All of these countries offer a wide range of tropical fruits and the Latin American countries will tend to use use a lot of beans and flatbreads in their cuisine.
What about things to do? Retirement for most of us will mean a slower lifestyle but not a completely sedentary one.
Sitting on the beach all day every day will get old in a hurry.
What opportunities does the country offer for other things
to do? Is there diversity? By this I mean can you choose between at least one big city and several smaller cities or towns?
(Every country can offer you a rural environment – the proverbial straw hut on the beach or in the jungle)
How much is there to see and do in and around these countries?
How good and how expensive is medical care in these countries?
Several of these countries offer medical services AT LEAST as good as Canada or the UK and much much cheaper than the USA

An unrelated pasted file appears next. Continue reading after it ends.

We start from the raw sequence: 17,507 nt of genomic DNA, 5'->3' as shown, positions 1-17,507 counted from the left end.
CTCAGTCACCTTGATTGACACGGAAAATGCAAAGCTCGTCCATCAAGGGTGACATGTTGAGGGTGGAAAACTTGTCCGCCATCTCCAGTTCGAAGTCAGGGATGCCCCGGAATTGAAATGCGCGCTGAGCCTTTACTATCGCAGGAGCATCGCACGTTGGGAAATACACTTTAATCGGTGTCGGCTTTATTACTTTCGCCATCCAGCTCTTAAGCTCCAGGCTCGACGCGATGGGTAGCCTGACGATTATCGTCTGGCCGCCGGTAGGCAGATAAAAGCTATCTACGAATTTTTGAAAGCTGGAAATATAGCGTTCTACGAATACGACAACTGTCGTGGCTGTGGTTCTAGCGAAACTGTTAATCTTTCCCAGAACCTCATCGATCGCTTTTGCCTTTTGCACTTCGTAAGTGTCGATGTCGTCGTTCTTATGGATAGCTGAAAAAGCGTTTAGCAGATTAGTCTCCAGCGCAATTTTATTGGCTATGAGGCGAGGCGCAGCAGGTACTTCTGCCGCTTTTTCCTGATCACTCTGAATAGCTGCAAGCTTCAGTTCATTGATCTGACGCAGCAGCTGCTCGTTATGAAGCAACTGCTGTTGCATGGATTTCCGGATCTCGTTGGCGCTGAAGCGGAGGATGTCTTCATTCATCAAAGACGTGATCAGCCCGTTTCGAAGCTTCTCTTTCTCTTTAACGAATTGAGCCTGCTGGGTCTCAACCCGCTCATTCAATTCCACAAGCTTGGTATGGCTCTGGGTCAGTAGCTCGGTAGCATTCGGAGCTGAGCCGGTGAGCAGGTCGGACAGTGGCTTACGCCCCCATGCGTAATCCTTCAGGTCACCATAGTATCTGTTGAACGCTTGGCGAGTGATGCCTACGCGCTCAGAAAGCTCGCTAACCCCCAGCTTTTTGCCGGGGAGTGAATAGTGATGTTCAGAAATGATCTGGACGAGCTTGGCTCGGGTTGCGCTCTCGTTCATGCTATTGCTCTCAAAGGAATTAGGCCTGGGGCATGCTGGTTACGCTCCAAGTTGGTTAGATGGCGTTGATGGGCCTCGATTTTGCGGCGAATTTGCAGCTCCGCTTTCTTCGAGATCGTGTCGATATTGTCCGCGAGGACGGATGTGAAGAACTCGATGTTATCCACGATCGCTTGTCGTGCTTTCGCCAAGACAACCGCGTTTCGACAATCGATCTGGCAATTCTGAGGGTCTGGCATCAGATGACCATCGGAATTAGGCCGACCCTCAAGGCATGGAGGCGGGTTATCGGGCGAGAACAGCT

In fact, several of them are actually popular destinations for medical tourism.
Freedom from worrying about health concerns is certainly an important consideration when deciding which are the best places to retire.
Beyond these criteria there are certain potentially VERY important considerations that you should take into account. Things that can be statistically measured and so can be compared across all of these countries.
I have charted those results for you.
These are the things that have statistics associated with them:
Cost of Living Comparisons
Inflation Rate Comparison
Social Stability Comparison
Murder Rate Comparison
Financial Stability Comparison
Ok --- lets take a realistic look at these countries individually --- what would life be like in them? What really are the best places to retire?
Top of Best places to Retire